The Photography Junkies interview with Frank Doorhof
As part of my wanting to bring you the people who inspire me i caught up with Frank Doorhof for an interview hope you enjoy.
Hi Frank Thank you for doing this ive been a long time admirer of your work and i want my readers
to share this too.
So for the people who are yet to discover you Tell us about yourself and what you do?
My name is Frank Doorhof and I was brought up in a family that was always into photography, so
from a very young age I was influenced by the passion for the still image, and also the moving by the
I started out with another business than photography but at the moment we are running a full time
commercial studio in Emmeloord and although I mostly specialize in workshops and teaching I still
also shoot families and artists, I just love to work with people one could say.
How did you get into photography?
It’s really in my blood, my grandparents and parents always had a passion for video and Photography
so I simply grew into it.
How do you keep inspired?
It sounds weird but inspiration is all around us, just look at things like structures and you can get
ideas for styling, backgrounds etc. Another great thing are music videos, just watch some Lady Gaga
videos and… well you will have ideas for some months to come.
How would you say you work would you consider yourself a methodical planner or do you set the
stage for something to happen?
It really depends on the assignment, I’m however more a person that will plan the idea and see the
location and then work from there with the team, in other words I can plan something but I’m almost
sure that on location something else will probably grow from the ideas we have.
How far ahead do you know what your final image will look like do you always work to a concept?
Also here it depends on the team and the assignment, with light I pretty much know before I shoot
the image how it will look (the light meter helps), but before the shoot itself we often only have
What does a typical day involve for you?
Believe it or not but there really is no typical day, but if I had to describe one it would be :
Up around 7:00AM, to the studio around 8:00 and working on social media, emails etc., at 10:00AM
normally our clients will start coming in (or the workshops start), around 15:00 we will try to stop
after which I will make backups and start retouching.
Most of the week we will be at home around 18:30 and have diner, after this I will work further on
emails, social media and some retouching but this depends on the day.
But again, this is the day that happens most of the days, in photography it’s very simple, you HAVE to
be able to work in flexible schedules, there are more than often days/weeks where we work almost
around the clock with only time off to sleep. And sometimes there are weeks where we even have
a few days off, but most of those days are filled with video material like our videowebpodcast “the
DOORhof is always open”
In short, we are never bored.
Do you have staff to take on jobs for you?
We work with one intern every 6 months, and of course Annewiek and myself.
Do you retouch your own?
Yes, without any doubt, it’s my work and I really want to do that myself, I don’t believe in shooting
and let someone else do the retouching, for me that’s part of the “art” but I have to add that I often
not spend more than 10 minutes on a shot, but that 10 minutes for me is incredibly important, it’s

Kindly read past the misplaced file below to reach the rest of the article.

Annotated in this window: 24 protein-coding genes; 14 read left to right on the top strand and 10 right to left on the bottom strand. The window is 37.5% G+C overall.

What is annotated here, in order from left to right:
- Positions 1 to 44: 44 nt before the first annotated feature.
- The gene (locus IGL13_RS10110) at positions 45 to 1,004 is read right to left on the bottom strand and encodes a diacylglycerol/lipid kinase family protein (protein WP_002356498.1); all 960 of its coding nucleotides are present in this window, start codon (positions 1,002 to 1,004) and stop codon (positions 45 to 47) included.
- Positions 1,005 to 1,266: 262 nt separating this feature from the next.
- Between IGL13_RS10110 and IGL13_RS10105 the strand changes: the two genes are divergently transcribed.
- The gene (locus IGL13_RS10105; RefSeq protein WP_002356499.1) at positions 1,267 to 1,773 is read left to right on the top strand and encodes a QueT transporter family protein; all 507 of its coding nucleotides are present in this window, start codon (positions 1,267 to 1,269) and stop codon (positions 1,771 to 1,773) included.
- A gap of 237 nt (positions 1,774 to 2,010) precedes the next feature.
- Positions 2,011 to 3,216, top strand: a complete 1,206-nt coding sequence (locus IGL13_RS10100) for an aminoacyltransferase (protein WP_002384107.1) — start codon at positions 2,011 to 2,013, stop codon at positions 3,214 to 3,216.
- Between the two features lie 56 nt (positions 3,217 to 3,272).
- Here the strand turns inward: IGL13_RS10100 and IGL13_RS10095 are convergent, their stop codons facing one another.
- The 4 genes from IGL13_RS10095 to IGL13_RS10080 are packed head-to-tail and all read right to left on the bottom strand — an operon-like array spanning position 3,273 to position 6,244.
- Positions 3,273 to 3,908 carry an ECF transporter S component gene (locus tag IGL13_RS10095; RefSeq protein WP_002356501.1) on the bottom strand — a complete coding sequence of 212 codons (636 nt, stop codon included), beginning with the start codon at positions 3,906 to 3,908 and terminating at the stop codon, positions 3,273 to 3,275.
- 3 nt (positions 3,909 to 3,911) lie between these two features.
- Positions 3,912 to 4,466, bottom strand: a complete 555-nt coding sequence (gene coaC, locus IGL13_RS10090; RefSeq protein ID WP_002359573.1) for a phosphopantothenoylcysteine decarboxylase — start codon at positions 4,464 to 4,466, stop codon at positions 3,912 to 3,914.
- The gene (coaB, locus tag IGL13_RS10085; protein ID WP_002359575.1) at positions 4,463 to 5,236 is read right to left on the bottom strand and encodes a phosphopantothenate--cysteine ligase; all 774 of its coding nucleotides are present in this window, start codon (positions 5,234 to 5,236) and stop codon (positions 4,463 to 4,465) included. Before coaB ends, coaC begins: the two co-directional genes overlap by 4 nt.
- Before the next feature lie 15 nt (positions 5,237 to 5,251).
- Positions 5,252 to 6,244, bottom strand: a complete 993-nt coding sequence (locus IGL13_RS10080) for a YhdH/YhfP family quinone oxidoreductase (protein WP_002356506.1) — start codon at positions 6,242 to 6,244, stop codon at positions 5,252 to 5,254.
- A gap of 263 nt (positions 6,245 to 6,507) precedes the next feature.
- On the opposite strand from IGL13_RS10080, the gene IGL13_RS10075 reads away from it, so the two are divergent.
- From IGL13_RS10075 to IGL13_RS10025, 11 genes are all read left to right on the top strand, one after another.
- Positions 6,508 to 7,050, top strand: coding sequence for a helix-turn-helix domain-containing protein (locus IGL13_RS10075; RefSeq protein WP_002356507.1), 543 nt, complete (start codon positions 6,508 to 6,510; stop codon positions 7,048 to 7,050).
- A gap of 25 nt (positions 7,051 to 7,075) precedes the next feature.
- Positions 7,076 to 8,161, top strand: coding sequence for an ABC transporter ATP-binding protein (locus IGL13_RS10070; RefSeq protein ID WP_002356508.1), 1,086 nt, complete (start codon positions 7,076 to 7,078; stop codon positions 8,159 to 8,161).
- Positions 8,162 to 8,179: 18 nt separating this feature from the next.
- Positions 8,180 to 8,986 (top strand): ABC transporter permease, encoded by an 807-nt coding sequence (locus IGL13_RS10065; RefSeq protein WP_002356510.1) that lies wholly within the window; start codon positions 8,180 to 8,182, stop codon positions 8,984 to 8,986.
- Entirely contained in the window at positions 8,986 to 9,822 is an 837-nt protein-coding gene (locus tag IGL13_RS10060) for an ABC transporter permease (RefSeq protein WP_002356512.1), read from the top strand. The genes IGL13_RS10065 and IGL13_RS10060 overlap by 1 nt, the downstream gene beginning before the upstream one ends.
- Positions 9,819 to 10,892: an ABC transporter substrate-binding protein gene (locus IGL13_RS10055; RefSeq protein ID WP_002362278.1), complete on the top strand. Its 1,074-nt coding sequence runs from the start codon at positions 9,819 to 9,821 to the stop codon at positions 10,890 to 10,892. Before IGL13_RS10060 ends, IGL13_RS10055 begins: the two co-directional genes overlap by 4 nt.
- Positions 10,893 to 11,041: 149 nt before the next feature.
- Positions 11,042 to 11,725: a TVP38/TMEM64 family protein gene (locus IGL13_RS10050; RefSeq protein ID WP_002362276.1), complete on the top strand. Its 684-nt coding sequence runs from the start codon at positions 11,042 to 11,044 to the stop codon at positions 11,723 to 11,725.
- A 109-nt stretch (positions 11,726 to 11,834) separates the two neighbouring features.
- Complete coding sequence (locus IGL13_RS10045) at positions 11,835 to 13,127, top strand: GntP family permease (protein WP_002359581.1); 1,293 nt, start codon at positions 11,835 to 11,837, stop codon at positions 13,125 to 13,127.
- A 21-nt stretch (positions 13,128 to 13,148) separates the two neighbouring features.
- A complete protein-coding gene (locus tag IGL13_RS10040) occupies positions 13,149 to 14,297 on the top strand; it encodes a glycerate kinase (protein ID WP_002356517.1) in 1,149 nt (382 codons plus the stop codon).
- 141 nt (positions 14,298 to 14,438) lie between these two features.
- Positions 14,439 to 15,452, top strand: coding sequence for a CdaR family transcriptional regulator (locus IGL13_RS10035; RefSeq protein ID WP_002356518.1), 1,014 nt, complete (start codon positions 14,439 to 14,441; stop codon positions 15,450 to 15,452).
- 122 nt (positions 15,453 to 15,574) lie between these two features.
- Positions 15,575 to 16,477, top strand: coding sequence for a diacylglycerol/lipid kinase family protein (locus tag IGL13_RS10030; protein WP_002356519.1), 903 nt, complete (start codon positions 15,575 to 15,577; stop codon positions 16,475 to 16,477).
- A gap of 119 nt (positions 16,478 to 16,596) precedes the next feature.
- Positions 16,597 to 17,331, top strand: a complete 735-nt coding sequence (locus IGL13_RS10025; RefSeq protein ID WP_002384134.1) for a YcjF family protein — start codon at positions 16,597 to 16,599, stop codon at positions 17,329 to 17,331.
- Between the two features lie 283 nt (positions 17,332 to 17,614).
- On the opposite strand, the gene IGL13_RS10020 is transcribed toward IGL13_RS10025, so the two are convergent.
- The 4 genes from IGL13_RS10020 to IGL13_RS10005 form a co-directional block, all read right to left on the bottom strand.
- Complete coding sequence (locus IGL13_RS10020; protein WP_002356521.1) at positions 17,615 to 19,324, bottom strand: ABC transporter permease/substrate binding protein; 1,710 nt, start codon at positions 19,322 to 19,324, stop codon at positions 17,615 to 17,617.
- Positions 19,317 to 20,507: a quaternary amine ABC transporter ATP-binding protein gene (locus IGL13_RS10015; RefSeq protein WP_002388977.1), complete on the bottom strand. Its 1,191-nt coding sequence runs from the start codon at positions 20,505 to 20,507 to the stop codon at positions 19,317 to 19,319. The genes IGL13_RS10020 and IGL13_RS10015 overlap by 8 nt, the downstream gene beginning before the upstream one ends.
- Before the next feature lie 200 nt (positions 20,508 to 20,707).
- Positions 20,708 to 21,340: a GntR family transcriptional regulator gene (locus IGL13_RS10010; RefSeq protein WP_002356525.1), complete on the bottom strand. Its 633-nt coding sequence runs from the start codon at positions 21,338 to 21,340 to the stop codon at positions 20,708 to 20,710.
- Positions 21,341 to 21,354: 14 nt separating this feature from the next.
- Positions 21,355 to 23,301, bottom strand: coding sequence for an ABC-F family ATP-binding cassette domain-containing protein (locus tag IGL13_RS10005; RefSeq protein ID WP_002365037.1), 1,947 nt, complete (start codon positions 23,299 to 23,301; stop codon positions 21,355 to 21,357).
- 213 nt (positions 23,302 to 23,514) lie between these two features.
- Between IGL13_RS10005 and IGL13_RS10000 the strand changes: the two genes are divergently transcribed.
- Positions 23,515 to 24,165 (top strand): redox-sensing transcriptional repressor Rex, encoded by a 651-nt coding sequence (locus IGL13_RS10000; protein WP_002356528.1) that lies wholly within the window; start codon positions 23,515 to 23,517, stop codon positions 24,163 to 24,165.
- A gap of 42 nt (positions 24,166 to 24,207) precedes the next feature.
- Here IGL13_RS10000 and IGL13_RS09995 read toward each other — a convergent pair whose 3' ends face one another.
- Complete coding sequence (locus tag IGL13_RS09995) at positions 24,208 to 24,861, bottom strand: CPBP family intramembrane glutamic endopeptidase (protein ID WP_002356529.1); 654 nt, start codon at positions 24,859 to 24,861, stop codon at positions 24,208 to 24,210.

determining the look and the final product, and that’s my job.
Of course everyone likes to hear about the kit whats your go to gear in your bag?
Depending on the assignment I will shoot with a Phase One DF+ with a Leaf Credo 60 on location, but
if I need flexibility and I don’t know if I have 100% control over light I will use a DSLR (Sony A99, or
Sony A7r), in the studio I also sometimes love to work with the awesome Mamiya RZ67ProII.
I also still shoot some film, for that I will use the Medium format cameras or a Leica R4 camera, I do
all the developing myself for film, just love the process and seeing the slides or negatives come to
alive is part of the magic for me.
The two essential things in my bag are however the X-rite colorchecker and my Lightmeter…. Well ok
While i was speaking to you at photography live you mentioned that you had sold your canon gear
and gone Sony can you tell us why?
Very simple…. Quality.
The dynamic range of the Sony DSLRs are just incredible, with high-ISO the performance is also great
on the new generation like the A99 and A7(r), also the lens system is very nice with some great
Minolta lenses and of course the new Zeiss glass
And finally the EVF, getting used to the EVF is something that will take time, but trust me… you will
not want to go back, I use a lot of manual focus lenses like M42 and with the EVF getting the focus
spot on is very easy.
What are your thoughts on the A7 and A7r?
It’s a concept I REALLY like, I’ve been shooting with the A7r for a few weeks now and I really see this
camera replace everything I have (expect MF), especially when travelling. Now I will carry the A99
and the FujiFilm X-E1, meaning two systems and two sets of lenses. With the A7r I can just add a
grip and the A convertor to shoot the fashion and workshops, for the street and “tourist” material
I remove the grip and the A convertor and use the smaller native lenses and I have a great street
Now everything falls if the image quality is not up to par and this is where the A7r shines, it’s an
incredibly great camera. So in short… I love it.
Could you imagine your work done on a small body with a full frame sensor?
Yeah why not, I’ve been using the A7r for a few weeks now and have done everything with it. It’s not
the camera Jay.
I think you are a great educator how did you fall into this roll when did you find that you could
Very simple, I was asked.
One of my heroes is Dean Collins and when I was asked to teach workshops for a group I tried to start
in his spirit. Because I use the lightmeter a lot I think people were hearing something they did not